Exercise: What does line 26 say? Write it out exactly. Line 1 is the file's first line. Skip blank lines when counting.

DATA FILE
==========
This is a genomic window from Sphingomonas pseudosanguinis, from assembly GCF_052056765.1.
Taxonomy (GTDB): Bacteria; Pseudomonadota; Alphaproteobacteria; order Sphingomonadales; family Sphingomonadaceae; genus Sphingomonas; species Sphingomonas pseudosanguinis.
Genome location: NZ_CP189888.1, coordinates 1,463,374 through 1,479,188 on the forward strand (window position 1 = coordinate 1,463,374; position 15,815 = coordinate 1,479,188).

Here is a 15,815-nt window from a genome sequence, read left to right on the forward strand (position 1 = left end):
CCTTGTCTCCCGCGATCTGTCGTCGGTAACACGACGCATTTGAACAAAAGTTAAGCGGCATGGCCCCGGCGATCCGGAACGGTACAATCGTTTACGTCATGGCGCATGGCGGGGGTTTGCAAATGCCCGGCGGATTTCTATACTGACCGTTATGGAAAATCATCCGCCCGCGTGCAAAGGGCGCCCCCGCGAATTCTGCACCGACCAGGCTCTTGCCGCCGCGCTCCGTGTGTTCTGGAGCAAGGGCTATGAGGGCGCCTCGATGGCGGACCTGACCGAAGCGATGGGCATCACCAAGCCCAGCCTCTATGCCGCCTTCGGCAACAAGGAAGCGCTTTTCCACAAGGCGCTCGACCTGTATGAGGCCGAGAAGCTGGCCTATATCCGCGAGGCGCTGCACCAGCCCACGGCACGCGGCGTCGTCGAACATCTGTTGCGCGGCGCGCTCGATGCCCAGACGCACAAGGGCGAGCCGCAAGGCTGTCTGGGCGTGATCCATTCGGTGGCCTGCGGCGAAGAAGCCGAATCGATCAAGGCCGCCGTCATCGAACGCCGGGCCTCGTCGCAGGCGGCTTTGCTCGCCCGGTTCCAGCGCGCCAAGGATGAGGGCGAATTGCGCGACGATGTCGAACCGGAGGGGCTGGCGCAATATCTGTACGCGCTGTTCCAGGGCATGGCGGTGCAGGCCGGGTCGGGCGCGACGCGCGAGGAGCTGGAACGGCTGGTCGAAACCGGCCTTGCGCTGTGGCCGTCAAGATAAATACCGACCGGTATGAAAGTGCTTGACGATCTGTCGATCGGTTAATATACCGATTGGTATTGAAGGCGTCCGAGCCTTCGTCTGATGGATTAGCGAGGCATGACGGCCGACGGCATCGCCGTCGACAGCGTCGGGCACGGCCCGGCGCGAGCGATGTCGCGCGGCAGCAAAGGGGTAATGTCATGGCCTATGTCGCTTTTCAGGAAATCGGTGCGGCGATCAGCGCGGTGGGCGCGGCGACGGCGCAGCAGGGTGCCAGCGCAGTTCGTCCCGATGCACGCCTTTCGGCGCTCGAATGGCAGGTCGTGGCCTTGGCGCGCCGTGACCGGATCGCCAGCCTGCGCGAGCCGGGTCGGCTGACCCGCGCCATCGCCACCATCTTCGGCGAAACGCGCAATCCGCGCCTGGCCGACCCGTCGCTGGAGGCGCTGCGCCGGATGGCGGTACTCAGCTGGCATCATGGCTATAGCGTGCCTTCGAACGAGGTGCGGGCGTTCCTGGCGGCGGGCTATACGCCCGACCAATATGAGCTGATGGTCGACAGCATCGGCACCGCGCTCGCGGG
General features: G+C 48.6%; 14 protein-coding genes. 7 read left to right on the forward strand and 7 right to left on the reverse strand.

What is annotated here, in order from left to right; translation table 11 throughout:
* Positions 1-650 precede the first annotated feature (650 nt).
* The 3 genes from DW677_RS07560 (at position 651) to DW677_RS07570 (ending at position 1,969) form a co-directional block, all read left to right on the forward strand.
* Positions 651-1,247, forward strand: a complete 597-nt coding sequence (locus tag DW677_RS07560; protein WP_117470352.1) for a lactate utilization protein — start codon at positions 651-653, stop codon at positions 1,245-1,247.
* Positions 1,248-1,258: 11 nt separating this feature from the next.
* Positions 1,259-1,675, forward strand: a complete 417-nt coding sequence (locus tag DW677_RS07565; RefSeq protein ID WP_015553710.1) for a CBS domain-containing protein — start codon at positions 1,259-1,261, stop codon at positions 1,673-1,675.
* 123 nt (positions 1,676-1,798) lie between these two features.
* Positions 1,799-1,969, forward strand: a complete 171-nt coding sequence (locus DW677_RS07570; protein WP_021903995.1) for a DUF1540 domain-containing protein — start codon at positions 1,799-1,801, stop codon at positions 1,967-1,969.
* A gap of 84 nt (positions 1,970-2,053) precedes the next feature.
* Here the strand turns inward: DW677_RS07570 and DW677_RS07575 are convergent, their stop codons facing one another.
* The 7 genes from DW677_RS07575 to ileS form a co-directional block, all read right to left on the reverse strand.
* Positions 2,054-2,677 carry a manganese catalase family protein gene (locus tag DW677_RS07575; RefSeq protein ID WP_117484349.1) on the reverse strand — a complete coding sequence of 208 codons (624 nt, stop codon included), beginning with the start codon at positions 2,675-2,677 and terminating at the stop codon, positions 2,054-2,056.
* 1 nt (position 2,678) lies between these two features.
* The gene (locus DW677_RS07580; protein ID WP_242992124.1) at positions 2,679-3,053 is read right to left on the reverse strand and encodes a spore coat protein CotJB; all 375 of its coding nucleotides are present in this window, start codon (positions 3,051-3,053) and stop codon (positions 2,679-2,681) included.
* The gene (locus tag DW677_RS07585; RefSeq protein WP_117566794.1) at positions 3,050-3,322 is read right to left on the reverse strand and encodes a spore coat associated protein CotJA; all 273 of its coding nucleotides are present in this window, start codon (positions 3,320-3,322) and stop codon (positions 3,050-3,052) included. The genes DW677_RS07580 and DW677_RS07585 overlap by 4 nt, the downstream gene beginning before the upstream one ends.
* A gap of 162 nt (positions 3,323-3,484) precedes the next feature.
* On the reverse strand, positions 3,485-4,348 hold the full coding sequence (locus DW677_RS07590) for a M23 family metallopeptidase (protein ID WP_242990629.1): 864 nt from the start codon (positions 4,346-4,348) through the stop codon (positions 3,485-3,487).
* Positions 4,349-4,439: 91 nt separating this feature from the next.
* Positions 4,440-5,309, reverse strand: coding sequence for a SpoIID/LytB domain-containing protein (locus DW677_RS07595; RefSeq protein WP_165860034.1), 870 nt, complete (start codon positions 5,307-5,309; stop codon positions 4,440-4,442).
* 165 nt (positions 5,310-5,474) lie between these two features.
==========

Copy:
* 165 nt (positions 5,310-5,474) lie between these two features.